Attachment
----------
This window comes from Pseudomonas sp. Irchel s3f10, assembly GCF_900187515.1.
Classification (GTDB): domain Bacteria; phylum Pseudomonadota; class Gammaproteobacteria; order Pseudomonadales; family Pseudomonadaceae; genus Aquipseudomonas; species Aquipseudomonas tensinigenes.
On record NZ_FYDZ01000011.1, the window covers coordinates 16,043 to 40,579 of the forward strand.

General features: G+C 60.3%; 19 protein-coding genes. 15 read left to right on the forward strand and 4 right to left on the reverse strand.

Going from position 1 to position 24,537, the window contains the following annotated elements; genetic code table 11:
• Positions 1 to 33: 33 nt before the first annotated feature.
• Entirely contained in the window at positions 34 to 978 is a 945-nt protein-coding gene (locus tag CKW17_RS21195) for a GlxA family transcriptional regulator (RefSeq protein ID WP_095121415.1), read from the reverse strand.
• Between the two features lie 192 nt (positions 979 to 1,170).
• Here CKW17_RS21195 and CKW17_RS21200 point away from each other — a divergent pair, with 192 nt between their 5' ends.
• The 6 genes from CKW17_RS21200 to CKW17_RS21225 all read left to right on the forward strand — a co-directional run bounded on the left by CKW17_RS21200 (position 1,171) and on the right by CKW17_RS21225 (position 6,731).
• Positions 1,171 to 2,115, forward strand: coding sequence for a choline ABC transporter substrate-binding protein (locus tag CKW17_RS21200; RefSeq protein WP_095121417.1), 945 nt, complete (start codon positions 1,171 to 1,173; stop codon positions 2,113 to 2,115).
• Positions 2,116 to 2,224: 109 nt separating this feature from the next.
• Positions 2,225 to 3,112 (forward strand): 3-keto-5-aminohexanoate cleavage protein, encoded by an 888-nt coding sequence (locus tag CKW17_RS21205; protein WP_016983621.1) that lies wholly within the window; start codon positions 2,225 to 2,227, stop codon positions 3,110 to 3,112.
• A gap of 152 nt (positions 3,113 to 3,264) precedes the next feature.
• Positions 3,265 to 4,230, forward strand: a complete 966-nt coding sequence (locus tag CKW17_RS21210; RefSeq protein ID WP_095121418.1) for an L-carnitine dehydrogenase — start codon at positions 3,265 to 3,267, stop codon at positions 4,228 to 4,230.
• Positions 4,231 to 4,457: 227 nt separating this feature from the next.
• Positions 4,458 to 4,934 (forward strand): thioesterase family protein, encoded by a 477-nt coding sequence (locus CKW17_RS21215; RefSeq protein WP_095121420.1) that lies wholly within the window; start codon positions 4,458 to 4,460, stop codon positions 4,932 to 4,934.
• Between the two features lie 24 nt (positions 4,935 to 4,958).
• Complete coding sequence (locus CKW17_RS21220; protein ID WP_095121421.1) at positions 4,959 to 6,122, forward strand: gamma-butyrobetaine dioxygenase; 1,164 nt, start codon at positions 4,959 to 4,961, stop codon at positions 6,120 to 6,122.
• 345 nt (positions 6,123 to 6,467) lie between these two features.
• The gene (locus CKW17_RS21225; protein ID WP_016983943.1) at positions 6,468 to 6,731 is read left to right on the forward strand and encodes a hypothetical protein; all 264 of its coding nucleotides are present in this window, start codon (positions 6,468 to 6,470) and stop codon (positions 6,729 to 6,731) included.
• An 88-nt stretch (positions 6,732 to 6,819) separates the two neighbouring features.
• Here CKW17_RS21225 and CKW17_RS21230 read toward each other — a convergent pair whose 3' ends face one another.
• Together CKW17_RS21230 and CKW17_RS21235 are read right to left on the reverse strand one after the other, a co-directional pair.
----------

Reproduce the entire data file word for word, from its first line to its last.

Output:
This window comes from Pseudomonas sp. Irchel s3f10, assembly GCF_900187515.1.
Classification (GTDB): domain Bacteria; phylum Pseudomonadota; class Gammaproteobacteria; order Pseudomonadales; family Pseudomonadaceae; genus Aquipseudomonas; species Aquipseudomonas tensinigenes.
On record NZ_FYDZ01000011.1, the window covers coordinates 16,043 to 40,579 of the forward strand.

General features: G+C 60.3%; 19 protein-coding genes. 15 read left to right on the forward strand and 4 right to left on the reverse strand.

Going from position 1 to position 24,537, the window contains the following annotated elements; genetic code table 11:
• Positions 1 to 33: 33 nt before the first annotated feature.
• Entirely contained in the window at positions 34 to 978 is a 945-nt protein-coding gene (locus tag CKW17_RS21195) for a GlxA family transcriptional regulator (RefSeq protein ID WP_095121415.1), read from the reverse strand.
• Between the two features lie 192 nt (positions 979 to 1,170).
• Here CKW17_RS21195 and CKW17_RS21200 point away from each other — a divergent pair, with 192 nt between their 5' ends.
• The 6 genes from CKW17_RS21200 to CKW17_RS21225 all read left to right on the forward strand — a co-directional run bounded on the left by CKW17_RS21200 (position 1,171) and on the right by CKW17_RS21225 (position 6,731).
• Positions 1,171 to 2,115, forward strand: coding sequence for a choline ABC transporter substrate-binding protein (locus tag CKW17_RS21200; RefSeq protein WP_095121417.1), 945 nt, complete (start codon positions 1,171 to 1,173; stop codon positions 2,113 to 2,115).
• Positions 2,116 to 2,224: 109 nt separating this feature from the next.
• Positions 2,225 to 3,112 (forward strand): 3-keto-5-aminohexanoate cleavage protein, encoded by an 888-nt coding sequence (locus tag CKW17_RS21205; protein WP_016983621.1) that lies wholly within the window; start codon positions 2,225 to 2,227, stop codon positions 3,110 to 3,112.
• A gap of 152 nt (positions 3,113 to 3,264) precedes the next feature.
• Positions 3,265 to 4,230, forward strand: a complete 966-nt coding sequence (locus tag CKW17_RS21210; RefSeq protein ID WP_095121418.1) for an L-carnitine dehydrogenase — start codon at positions 3,265 to 3,267, stop codon at positions 4,228 to 4,230.
• Positions 4,231 to 4,457: 227 nt separating this feature from the next.
• Positions 4,458 to 4,934 (forward strand): thioesterase family protein, encoded by a 477-nt coding sequence (locus CKW17_RS21215; RefSeq protein WP_095121420.1) that lies wholly within the window; start codon positions 4,458 to 4,460, stop codon positions 4,932 to 4,934.
• Between the two features lie 24 nt (positions 4,935 to 4,958).
• Complete coding sequence (locus CKW17_RS21220; protein ID WP_095121421.1) at positions 4,959 to 6,122, forward strand: gamma-butyrobetaine dioxygenase; 1,164 nt, start codon at positions 4,959 to 4,961, stop codon at positions 6,120 to 6,122.
• 345 nt (positions 6,123 to 6,467) lie between these two features.
• The gene (locus CKW17_RS21225; protein ID WP_016983943.1) at positions 6,468 to 6,731 is read left to right on the forward strand and encodes a hypothetical protein; all 264 of its coding nucleotides are present in this window, start codon (positions 6,468 to 6,470) and stop codon (positions 6,729 to 6,731) included.
• An 88-nt stretch (positions 6,732 to 6,819) separates the two neighbouring features.
• Here CKW17_RS21225 and CKW17_RS21230 read toward each other — a convergent pair whose 3' ends face one another.
• Together CKW17_RS21230 and CKW17_RS21235 are read right to left on the reverse strand one after the other, a co-directional pair.